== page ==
Second off, the notion that America has no interests in Ukraine is untrue. We have an interest in the Russian military being defanged so they do not invade surrounding nations, thus threatening global supply chains and strengthening American opponents. We have an interest in deterring China from invading Taiwan.
It isn’t possible to “defang” Russia without going into Russia, which Ben is the first person to say we shouldn’t do.
In other words, you can’t defang a wolf without touching it.
The Russian military is bigger today than it was at the start of the war.
And even if we succeeded in degrading their military how long would it take for them to rebuild it? A decade?
Only by obliterating their economy can we hope to obliterate their military, but Russia’s GDP is also bigger than it was at the start of the war.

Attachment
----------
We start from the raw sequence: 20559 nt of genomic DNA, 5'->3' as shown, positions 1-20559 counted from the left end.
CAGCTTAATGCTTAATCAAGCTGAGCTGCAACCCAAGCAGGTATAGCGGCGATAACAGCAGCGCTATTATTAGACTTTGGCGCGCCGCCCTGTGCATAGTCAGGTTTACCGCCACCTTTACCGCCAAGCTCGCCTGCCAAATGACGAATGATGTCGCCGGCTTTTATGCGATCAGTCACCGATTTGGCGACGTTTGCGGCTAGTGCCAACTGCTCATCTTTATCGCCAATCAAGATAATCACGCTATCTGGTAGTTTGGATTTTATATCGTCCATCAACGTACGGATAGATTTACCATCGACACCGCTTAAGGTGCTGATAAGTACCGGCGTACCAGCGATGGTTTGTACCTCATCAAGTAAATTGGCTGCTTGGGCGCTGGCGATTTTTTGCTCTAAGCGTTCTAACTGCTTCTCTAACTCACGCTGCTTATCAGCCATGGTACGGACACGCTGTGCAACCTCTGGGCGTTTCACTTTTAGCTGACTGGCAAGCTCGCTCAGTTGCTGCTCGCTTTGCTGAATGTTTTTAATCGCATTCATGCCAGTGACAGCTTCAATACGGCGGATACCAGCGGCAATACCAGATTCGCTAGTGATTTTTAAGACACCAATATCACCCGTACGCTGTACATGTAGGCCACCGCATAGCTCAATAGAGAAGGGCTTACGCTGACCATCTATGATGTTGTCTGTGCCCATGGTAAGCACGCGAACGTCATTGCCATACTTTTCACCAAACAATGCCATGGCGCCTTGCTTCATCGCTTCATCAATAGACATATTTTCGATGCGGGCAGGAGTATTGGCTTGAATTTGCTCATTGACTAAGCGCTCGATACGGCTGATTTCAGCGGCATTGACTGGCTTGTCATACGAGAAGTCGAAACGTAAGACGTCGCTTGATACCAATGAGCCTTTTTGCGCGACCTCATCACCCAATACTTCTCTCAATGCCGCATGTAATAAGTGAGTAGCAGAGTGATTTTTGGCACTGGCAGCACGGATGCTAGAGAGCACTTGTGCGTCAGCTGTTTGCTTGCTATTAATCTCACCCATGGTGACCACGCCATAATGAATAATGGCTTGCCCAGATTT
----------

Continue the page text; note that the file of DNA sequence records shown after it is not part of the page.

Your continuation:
Ask yourself… is potentially degrading the Russian military for a decade worth a century of increased bad blood between America and Russia?
I strongly believe the answer is no!
He argues “defanging” Russia will deter them and China from invading their neighbors.
But the line between deterrence and provocation is thin.
I agree with deterrence, which is why I think America should have a strong enough military to defend our own borders and serve as an example to the rest of the world to do the same for themselves, but even after Crimea was invaded they still spent less on their military as a percentage of GDP than Russia because I suppose they expected the American taxpayer to foot the bill?
Taiwan is currently spending little on its military too. In order to increase deterrence we should make it clear that the less a nation is willing to build its own muscles then the less we’re willing to use our own for their benefit.